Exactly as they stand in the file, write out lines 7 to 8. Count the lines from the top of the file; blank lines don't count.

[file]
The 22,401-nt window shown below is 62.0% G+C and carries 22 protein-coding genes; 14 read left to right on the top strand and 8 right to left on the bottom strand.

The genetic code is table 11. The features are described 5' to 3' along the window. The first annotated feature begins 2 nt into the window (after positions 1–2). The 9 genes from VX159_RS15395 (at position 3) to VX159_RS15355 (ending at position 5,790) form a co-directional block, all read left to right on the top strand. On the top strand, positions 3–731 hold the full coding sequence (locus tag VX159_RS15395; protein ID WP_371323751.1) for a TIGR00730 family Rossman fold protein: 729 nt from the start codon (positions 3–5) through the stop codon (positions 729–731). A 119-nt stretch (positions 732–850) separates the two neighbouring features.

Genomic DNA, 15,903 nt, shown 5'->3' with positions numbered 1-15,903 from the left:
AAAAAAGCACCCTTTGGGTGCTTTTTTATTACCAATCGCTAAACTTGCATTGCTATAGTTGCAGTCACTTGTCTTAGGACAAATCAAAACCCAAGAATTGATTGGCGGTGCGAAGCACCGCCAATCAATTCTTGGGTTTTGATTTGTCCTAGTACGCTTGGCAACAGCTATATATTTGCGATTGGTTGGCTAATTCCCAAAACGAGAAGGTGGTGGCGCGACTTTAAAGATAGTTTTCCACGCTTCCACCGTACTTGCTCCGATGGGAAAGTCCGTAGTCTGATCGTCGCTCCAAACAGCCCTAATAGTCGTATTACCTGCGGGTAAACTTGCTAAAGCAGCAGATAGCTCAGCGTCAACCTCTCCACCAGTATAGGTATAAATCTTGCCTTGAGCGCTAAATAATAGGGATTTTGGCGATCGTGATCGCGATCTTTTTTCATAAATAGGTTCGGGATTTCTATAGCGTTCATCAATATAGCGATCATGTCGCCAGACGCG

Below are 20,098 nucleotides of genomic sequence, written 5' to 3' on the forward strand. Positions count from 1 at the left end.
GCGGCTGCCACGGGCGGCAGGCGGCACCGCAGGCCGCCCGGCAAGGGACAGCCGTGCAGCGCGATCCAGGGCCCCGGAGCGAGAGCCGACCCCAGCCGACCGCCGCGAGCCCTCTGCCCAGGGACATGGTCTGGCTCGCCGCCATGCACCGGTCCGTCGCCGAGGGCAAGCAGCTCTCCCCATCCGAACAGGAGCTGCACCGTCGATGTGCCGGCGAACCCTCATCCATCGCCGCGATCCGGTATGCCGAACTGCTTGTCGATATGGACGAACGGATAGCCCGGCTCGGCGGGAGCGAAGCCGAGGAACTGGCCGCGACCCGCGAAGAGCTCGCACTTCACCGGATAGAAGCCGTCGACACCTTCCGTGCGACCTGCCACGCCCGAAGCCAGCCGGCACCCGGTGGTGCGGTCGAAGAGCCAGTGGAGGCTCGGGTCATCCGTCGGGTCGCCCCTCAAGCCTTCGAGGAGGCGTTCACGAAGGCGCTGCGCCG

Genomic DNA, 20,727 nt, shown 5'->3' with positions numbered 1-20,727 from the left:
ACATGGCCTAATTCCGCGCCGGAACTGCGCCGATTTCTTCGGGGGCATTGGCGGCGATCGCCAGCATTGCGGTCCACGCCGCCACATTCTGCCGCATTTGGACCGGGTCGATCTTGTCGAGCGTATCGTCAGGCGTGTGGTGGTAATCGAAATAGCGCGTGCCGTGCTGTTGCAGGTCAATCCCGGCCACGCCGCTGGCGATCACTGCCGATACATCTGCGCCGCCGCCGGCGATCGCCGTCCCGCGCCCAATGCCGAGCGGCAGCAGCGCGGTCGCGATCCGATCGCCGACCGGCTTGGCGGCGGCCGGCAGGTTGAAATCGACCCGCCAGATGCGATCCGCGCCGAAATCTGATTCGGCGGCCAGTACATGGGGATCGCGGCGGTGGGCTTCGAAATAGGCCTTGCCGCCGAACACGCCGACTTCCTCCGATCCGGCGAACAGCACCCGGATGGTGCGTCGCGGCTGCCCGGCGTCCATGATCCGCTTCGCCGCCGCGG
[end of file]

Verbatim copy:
Genomic DNA, 20,727 nt, shown 5'->3' with positions numbered 1-20,727 from the left:
ACATGGCCTAATTCCGCGCCGGAACTGCGCCGATTTCTTCGGGGGCATTGGCGGCGATCGCCAGCATTGCGGTCCACGCCGCCACATTCTGCCGCATTTGGACCGGGTCGATCTTGTCGAGCGTATCGTCAGGCGTGTGGTGGTAATCGAAATAGCGCGTGCCGTGCTGTTGCAGGTCAATCCCGGCCACGCCGCTGGCGATCACTGCCGATACATCTGCGCCGCCGCCGGCGATCGCCGTCCCGCGCCCAATGCCGAGCGGCAGCAGCGCGGTCGCGATCCGATCGCCGACCGGCTTGGCGGCGGCCGGCAGGTTGAAATCGACCCGCCAGATGCGATCCGCGCCGAAATCTGATTCGGCGGCCAGTACATGGGGATCGCGGCGGTGGGCTTCGAAATAGGCCTTGCCGCCGAACACGCCGACTTCCTCCGATCCGGCGAACAGCACCCGGATGGTGCGTCGCGGCTGCCCGGCGTCCATGATCCGCTTCGCCGCCGCGG